As the lender landscape for reverse mortgages has changed over the last 18 months, so, too, has the model for origination types in the market.
Some lenders that have long utilized a phone-origination approach are adding originators in the field, and some others with experience largely based in branch offices are managing and growing call center operations for the first time. Where the balance lies depends largely on the lender, but those who have tested both models say the successful lenders will be able to offer all options to reverse mortgage borrowers in the future.
Maverick Funding, which has for several months hovered near the top-10 lender by volume list, currently has a slightly larger team of inside loan officers, but has recently added originators who will focus on being in the field.
“We are definitely looking to grow and expand on both tracks,” says Josh Shein, vice president/branch manager for Maverick Funding.
Even lenders that have a strong history of working with dozens of call center originators are beginning to “test the waters” on an approach that utilizes both sales models.
One Reverse Mortgage, for example, operates phone sales teams in offices both in Detroit where its parent Quicken Loans is based as well as in San Diego. The company is looking into the option of adding originators to the field for the first time. “We are a bit early into the process of investigating this model, but we feel it may be a nice complement to our web center” says One Reverse President Gregg Smith.
Different Approaches Net Different Results
In spite of the obvious differences that come with a face-to-face meeting versus a phone call origination process, the loans produced by each model can have some stark differences.
Associated Mortgage Bankers recently ramped up its call center operations and has quickly grown its reverse mortgage division to closing more than 300 so far this year.
While loans originated through its phone sales team tend to be greater in number, the company finds, the loan amounts, on average, are noticeably higher for the field-generated sales team.
“The outside sales force has been consistently contributing 25% of [our loan] units, but the loan sizes are larger,” says Kevin Blakeney, senior vice president of the company’s Reverse Mortgage Division.
AMB’s team spans a slightly larger group of field originators, whose leads are self-sourced and often come from relationships with financial planners and builders. Those originators average between one and two loans per month, Blakeney says, with the call center employees averaging around five loans per month in comparison.
But managing two different operations types comes with challenges, especially when it comes to providing leads. Boots on the ground originators tend to be self-sourced, depending largely on referral relationships with financial planners, or attorneys or other advisors who work with those approaching or in retirement.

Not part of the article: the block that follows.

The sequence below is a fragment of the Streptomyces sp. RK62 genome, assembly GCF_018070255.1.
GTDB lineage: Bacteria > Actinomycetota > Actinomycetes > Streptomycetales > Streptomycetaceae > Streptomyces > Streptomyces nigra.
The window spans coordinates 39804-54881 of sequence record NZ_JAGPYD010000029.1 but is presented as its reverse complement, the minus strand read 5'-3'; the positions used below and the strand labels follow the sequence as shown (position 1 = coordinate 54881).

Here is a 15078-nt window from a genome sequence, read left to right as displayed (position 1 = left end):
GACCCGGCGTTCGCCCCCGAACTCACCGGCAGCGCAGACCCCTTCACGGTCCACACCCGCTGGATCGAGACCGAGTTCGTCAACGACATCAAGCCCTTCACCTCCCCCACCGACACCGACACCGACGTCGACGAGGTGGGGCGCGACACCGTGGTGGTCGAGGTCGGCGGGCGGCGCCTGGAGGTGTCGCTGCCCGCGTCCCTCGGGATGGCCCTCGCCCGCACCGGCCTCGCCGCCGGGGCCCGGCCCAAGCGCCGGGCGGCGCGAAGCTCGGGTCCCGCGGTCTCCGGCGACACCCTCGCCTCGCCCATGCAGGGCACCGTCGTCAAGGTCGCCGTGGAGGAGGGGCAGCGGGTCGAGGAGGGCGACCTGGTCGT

“As the size of the teams grow in the field and/or at office locations, the management and support is essential,” Shein says. “Separate sales managers will be required for each team as they grow and have different requests and needs on a day-to-day basis.”
The tools provided to the sales team, can also make a major difference when exploring the different channels. “We found it was more efficient to work over the phone, but we have a very high degree of control over how the product is presented,” says John Mitchell, founder and CEO of Reverse Mortgage USA, which also counts itself among the top-10 lenders by volume and utilizes both branches as well as call center origination teams.
Reverse Mortgage USA, which counts about two thirds of its origination team in its inside sales force, uses a very structured script, Mitchell says, which makes the call center approach more even more effective.
“Some may have call centers, but without a structured script,” he says. “If a loan officer physically meets with the borrower, it tends to be more effective. But we make it work on the phone because we’re so structured.”
Whether lenders are “testing the waters” as in the case of One Reverse Mortgage or have an established model that relies on both types of origination channels, many lenders agree there are merits to both and that the most successful companies will utilize all possible sales outlets.
“I think we are all recognizing that you can’t reach out and contact the significant number of potential borrowers without a multi-pronged approach,” Shein says. “Often people who will call in to a TV ad, or go online will not be the same people who will work closely with their financial and other professional advisors, so in order to reach out to more seniors both approaches to sales must be pursued.”
This edition of the RMD Report is sponsored by national appraisal management company Landmark Network.
Written by Elizabeth Ecker